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to the United States
Our immigration law office will successfully guide you through whole process.
Bright path through a complex process
We think nothing should prevent you from being together.
Family based visas
Our services in this category are your gamechangers. We enable US citizens or legal permanent residents to bring/keep their family members in the United States legally.
One mistake in paperwork can be catastrophic
You do not want to make any mistakes when your closest people are involved, right? We are here to make sure the whole process is done correctly. We have one thing on our mind: Keeping your family together.
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Since 2004 we helped hundreds of clients. We know all the rules, paperwork, and procedures required.
We will be happy to work with you. Act now.
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Family Based Visas Information
Looking for more information before contacting us? This will be helpful.
If you are an immediate relative of a U.S. citizen, you can become a lawful permanent resident (get a Green Card) based on your family relationship if you meet certain eligibility requirements. You are an immediate relative if you are:
- The spouse of a U.S. citizen;
- The unmarried child under 21 years of age of a U.S. citizen; or
- The parent of a U.S. citizen (if the U.S. citizen is 21 years of age or older).
Individuals classified as immediate relatives are immediately eligible to adjust status to that of a lawful permanent resident. They do not have to wait for a visa number to become available to them. If the applicant is in the United States, they may file the necessary paperwork in the United States and await an interview. However, if the applicant is outside of the United States, they will require consular processing.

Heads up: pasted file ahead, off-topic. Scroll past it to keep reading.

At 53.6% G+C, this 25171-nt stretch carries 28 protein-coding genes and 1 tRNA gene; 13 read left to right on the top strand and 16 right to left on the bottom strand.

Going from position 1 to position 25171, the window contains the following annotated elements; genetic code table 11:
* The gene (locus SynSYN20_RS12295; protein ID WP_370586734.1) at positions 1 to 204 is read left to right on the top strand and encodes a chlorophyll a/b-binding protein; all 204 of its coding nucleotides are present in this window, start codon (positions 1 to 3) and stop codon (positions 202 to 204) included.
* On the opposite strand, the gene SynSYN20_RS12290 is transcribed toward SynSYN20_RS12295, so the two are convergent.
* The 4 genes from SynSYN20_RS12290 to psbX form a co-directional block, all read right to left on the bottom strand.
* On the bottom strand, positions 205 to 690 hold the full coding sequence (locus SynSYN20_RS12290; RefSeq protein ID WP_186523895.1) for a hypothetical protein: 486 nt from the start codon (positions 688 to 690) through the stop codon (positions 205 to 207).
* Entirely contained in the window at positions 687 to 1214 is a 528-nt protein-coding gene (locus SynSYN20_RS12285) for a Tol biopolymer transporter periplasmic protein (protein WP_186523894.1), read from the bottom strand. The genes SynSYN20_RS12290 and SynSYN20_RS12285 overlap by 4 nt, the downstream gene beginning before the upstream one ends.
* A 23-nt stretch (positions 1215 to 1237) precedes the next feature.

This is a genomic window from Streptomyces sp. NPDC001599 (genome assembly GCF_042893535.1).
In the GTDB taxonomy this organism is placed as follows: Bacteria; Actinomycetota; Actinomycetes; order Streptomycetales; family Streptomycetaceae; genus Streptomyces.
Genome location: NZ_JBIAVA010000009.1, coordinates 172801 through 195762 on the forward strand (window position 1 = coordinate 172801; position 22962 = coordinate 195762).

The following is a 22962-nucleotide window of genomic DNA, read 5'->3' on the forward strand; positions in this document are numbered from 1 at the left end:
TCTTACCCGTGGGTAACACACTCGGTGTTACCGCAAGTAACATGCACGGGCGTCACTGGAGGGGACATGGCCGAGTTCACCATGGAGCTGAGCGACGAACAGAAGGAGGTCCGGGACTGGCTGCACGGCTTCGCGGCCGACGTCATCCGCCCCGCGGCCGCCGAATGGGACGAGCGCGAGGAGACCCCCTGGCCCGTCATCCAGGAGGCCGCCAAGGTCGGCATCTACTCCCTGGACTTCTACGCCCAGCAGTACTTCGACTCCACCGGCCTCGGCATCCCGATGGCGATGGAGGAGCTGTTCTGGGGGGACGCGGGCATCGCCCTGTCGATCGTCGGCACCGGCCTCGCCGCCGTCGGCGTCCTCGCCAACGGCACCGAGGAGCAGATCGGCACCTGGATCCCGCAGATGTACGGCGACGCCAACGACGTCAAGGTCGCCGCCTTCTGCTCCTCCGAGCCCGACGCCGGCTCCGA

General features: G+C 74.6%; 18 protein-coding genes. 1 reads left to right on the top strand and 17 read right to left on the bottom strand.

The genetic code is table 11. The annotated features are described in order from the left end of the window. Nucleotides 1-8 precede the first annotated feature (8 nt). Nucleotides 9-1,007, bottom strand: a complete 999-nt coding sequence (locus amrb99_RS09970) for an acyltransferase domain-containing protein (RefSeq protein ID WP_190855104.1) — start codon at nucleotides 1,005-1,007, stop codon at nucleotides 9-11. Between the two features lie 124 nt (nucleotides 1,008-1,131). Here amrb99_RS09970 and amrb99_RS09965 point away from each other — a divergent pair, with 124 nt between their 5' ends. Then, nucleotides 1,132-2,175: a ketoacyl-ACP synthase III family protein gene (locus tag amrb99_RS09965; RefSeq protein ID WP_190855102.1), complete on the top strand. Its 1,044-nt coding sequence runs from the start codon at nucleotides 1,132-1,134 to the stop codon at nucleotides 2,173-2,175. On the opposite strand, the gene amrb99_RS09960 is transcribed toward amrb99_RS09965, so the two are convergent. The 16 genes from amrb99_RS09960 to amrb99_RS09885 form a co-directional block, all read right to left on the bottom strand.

U.S. immigration law allows certain foreign nationals who are family members of U.S. citizens and lawful permanent residents to become lawful permanent residents (get a Green Card) based on specific family relationships. Other family members eligible to apply for a Green Card are described in the following family “preference immigrant” categories:
- First preference (F1) - unmarried sons and daughters, 21 years of age and older, of U.S. citizens;
- Second preference (F2A) - spouses and children (unmarried and under 21 years of age) of lawful permanent residents;
- Second preference (F2B) - unmarried sons and daughters, 21 years of age and older, of lawful permanent residents;
- Third preference (F3) - married sons and daughters of U.S. citizens; and
- Fourth preference (F4) - brothers and sisters of U.S. citizens (if the U.S. citizen is 21 years of age and older).
Individuals classified as preferred relatives are not immediately eligible to adjust status to that of a lawful permanent resident. They must await the availability of a visa number, as issued by the U.S. Department of State. For a review of the timeframe of visa availability please visit the U.S. Department of State website through the Visa Bulletin. (We can make Visa Bulletin link to dictionary and have the below link there) or click on the following http://travel.state.gov/content/visas/english/law-and-policy/bulletin.html ↑
K-1 visas are for fiancees of US citizens allowing them to come to the US to get married. They are available for male-female and for same-sex marriages. Both the US citizen and the fiancee must be legally able and willing to conclude a valid marriage in the United States. They must have previously met in person within the past 2 years unless the government waives this requirement. As soon as the processing of a case is completed and the applicant has all necessary documents, the fiancée will be interviewed at a US Consulate. If found eligible, a visa will be issued.
As a battered spouse, child or parent, you may file an immigrant visa petition under the Immigration and Nationality Act (INA), as amended by the Violence Against Women Act (VAWA).
The VAWA provisions in the INA allow certain spouses, children, and parents of U.S. citizens and certain spouses and children of permanent residents (Green Card holders) to file a petition for themselves, without the abuser's knowledge. This allows victims to seek both safety and independence from their abuser, who is not notified about the filing.
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